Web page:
For 25 years, my friend Kal Spelletich of Seemen and Survival Research Labs has lived and worked in a San Francisco warehouse studio where he's built myriad robots, fire machines, and sculptures, hosted music, art, and political action events, and provided support for more than 100 other artists, activists, and fringe characters. Guess what. Kal's been evicted. This is yet another gut punch for the Bay Area's creative community that inspired so many technologists but is now being eviscerated by today's big money tech bubble. Kal has launched a GoFundMe campaign to help him push through: Save Kal's Robots
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Rented way back in 1995, my space is was one of the last remaining raw warehouse art spaces and I made it into a home for experimental, non commercial art. I hosted jaw-dropping, fire spewing, ear shattering robot performances, music, noise and art events with the likes of Chris Johanson, Johanna Jackson, Marie Lornez and her epic boat, the Sisters of Perpetual Indulgence, Matt Heckert.
I did all this without grants or outside support.
No trust funds, patrons or high paying side jobs here. I passed along the cheap rent.
I provided housing and studios for countless artists, freaks, traveling activists and radical journalists like Trevor Paglen, AC Thompson, Heather Dewey-Hagborg, worked on Survival Research Laboratories shows, and countless others.
My life and warehouse were the inspiration for Rudy Rucker’s sci-fi novel Realware. Another book that wouldn't have happened without my warehouse is Streetopia.
I ran my studio as an experimental art/live space that housed and supported over 100 other artists and activists.
A team at MIT’s Department of Mechanical Engineering and Department of Civil and Environmental Engineering have created a set of foldable, 3D printed robots that are doped with magnetic particles that are precisely aligned during printing; when triggered by a control-magnet they engage in precise movements: grabbing, jumping, rolling, squeezing, etc.
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Tech Crunch visits Creator, a San Francisco fast food joint that uses a factory-style "burger bot" to assemble its $6 hamburgers. Owner Alex Vardakostas says his burger-making machine, which he built himself, makes a better burger than any human could do. But doesn't a mini burger factory displace jobs? Nah, not according to Vardakostas. He says he's got a decent size staff, who make $16/hour, and they each receive "5% time" on the clock during which they can read a book or do anything else enjoyable while the robot keeps up its nonstop pace. (My calculations determine that 5% time on the clock is only 3 minutes per hour. I assume that's on top of standard breaks and a lunch break!)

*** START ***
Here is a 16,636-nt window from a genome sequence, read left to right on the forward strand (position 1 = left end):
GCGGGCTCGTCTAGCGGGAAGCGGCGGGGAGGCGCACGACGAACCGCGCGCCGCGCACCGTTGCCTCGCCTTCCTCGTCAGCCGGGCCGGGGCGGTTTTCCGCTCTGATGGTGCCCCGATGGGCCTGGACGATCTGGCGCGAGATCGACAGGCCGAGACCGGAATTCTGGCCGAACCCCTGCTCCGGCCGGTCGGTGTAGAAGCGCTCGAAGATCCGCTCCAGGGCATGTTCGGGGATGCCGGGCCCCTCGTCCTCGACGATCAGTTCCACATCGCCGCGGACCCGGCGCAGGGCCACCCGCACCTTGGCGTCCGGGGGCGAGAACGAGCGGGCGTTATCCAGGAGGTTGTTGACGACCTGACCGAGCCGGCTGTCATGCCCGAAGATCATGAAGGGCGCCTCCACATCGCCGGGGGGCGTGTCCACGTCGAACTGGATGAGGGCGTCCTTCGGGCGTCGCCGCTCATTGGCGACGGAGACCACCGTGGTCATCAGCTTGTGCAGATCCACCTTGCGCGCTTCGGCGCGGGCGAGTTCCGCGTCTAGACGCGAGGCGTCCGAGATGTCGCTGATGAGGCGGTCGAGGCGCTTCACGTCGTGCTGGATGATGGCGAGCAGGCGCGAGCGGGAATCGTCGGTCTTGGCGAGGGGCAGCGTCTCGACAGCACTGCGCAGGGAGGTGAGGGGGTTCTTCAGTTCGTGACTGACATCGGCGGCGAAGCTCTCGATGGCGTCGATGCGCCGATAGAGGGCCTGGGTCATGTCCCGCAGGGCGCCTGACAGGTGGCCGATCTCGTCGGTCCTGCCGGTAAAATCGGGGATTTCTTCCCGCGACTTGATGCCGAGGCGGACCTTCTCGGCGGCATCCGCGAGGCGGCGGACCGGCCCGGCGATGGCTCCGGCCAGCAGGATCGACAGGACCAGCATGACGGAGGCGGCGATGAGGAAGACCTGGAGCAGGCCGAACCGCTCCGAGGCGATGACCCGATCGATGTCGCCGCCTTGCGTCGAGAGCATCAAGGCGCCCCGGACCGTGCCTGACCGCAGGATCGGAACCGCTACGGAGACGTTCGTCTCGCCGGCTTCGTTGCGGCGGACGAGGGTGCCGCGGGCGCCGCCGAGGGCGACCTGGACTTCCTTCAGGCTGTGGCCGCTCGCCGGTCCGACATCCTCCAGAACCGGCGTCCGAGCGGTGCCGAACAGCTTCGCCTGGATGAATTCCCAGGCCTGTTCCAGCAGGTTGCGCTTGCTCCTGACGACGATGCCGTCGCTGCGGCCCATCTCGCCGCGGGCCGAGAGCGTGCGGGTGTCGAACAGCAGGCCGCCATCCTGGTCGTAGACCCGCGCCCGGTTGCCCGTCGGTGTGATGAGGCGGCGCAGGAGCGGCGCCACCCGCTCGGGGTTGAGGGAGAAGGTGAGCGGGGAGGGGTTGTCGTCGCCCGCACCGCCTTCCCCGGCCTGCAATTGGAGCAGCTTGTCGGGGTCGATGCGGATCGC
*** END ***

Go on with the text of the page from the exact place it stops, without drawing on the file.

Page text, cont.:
According to Bloomberg, Creator will open its doors on June 27th. Read the rest
Boston Dynamics finally took a step too far with its new model, "Jalen Rose."
(Note: video contains NSFW language. Note: Rose is in fact neither a robot nor a coach) [via Reddit] Read the rest
MIT researchers designed and 3D-printed an array of soft, mechanical critters that are controlled by waving a magnet over them. The shapeshifters that fold up, crawl, grab things, and snap together into intricate formations may someday lead to new kinds of biomedical devices. For example, one of the devices "can even be directed to wrap itself around a small pill and carry it across a table." From MIT News:
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“We think in biomedicine this technique will find promising applications,” says (MIT mechanical engineer Xuanhe Zhao.) “For example, we could put a structure around a blood vessel to control the pumping of blood, or use a magnet to guide a device through the GI tract to take images, extract tissue samples, clear a blockage, or deliver certain drugs to a specific location. You can design, simulate, and then just print to achieve various functions.”
In addition to a rippling ring, a self-squeezing tube, and a spider-like grabber, the team printed other complex structures, such as a set of “auxetic” structures that rapidly shrink or expand along two directions. Zhao and his colleagues also printed a ring embedded with electrical circuits and red and green LED lights. Depending on the orientation of an external magnetic field, the ring deforms to light up either red or green, in a programmed manner.